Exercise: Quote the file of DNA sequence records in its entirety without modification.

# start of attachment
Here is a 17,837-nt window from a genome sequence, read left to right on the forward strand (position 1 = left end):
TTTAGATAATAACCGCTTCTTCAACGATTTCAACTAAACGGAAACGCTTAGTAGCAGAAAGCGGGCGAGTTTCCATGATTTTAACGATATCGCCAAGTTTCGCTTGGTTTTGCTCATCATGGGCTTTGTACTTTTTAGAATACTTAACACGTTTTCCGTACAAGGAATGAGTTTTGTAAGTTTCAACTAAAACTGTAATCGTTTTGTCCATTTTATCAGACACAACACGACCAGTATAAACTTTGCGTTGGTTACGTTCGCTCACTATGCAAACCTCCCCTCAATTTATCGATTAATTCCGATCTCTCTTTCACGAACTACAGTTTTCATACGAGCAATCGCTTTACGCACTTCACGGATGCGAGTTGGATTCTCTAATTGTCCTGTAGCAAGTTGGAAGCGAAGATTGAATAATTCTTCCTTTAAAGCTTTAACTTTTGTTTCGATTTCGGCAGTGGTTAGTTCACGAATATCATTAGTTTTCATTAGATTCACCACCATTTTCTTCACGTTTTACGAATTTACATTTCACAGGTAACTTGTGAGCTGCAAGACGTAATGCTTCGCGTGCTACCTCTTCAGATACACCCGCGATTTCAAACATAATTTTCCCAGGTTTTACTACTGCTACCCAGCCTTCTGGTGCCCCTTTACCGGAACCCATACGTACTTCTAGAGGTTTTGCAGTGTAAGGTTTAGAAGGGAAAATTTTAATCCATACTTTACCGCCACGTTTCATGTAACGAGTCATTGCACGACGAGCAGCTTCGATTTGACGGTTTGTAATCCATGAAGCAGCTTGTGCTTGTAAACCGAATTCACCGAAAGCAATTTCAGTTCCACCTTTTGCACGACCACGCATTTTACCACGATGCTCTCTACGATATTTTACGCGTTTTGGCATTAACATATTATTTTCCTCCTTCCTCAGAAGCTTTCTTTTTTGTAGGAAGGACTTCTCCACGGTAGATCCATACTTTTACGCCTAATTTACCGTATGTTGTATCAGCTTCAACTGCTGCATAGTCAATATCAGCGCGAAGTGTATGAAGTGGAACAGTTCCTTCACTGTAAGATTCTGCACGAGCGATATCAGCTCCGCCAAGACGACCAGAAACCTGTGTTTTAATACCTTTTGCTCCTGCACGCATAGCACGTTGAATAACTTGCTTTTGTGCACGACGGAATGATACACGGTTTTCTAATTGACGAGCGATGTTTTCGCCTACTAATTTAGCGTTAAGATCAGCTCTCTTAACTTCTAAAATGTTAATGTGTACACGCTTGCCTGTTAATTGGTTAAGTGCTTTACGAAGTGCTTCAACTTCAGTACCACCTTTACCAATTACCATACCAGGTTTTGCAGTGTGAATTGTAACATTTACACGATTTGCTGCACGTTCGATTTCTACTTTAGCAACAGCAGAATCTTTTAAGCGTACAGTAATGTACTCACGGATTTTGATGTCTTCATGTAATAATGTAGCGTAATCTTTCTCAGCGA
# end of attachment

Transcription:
Here is a 17,837-nt window from a genome sequence, read left to right on the forward strand (position 1 = left end):
TTTAGATAATAACCGCTTCTTCAACGATTTCAACTAAACGGAAACGCTTAGTAGCAGAAAGCGGGCGAGTTTCCATGATTTTAACGATATCGCCAAGTTTCGCTTGGTTTTGCTCATCATGGGCTTTGTACTTTTTAGAATACTTAACACGTTTTCCGTACAAGGAATGAGTTTTGTAAGTTTCAACTAAAACTGTAATCGTTTTGTCCATTTTATCAGACACAACACGACCAGTATAAACTTTGCGTTGGTTACGTTCGCTCACTATGCAAACCTCCCCTCAATTTATCGATTAATTCCGATCTCTCTTTCACGAACTACAGTTTTCATACGAGCAATCGCTTTACGCACTTCACGGATGCGAGTTGGATTCTCTAATTGTCCTGTAGCAAGTTGGAAGCGAAGATTGAATAATTCTTCCTTTAAAGCTTTAACTTTTGTTTCGATTTCGGCAGTGGTTAGTTCACGAATATCATTAGTTTTCATTAGATTCACCACCATTTTCTTCACGTTTTACGAATTTACATTTCACAGGTAACTTGTGAGCTGCAAGACGTAATGCTTCGCGTGCTACCTCTTCAGATACACCCGCGATTTCAAACATAATTTTCCCAGGTTTTACTACTGCTACCCAGCCTTCTGGTGCCCCTTTACCGGAACCCATACGTACTTCTAGAGGTTTTGCAGTGTAAGGTTTAGAAGGGAAAATTTTAATCCATACTTTACCGCCACGTTTCATGTAACGAGTCATTGCACGACGAGCAGCTTCGATTTGACGGTTTGTAATCCATGAAGCAGCTTGTGCTTGTAAACCGAATTCACCGAAAGCAATTTCAGTTCCACCTTTTGCACGACCACGCATTTTACCACGATGCTCTCTACGATATTTTACGCGTTTTGGCATTAACATATTATTTTCCTCCTTCCTCAGAAGCTTTCTTTTTTGTAGGAAGGACTTCTCCACGGTAGATCCATACTTTTACGCCTAATTTACCGTATGTTGTATCAGCTTCAACTGCTGCATAGTCAATATCAGCGCGAAGTGTATGAAGTGGAACAGTTCCTTCACTGTAAGATTCTGCACGAGCGATATCAGCTCCGCCAAGACGACCAGAAACCTGTGTTTTAATACCTTTTGCTCCTGCACGCATAGCACGTTGAATAACTTGCTTTTGTGCACGACGGAATGATACACGGTTTTCTAATTGACGAGCGATGTTTTCGCCTACTAATTTAGCGTTAAGATCAGCTCTCTTAACTTCTAAAATGTTAATGTGTACACGCTTGCCTGTTAATTGGTTAAGTGCTTTACGAAGTGCTTCAACTTCAGTACCACCTTTACCAATTACCATACCAGGTTTTGCAGTGTGAATTGTAACATTTACACGATTTGCTGCACGTTCGATTTCTACTTTAGCAACAGCAGAATCTTTTAAGCGTACAGTAATGTACTCACGGATTTTGATGTCTTCATGTAATAATGTAGCGTAATCTTTCTCAGCGA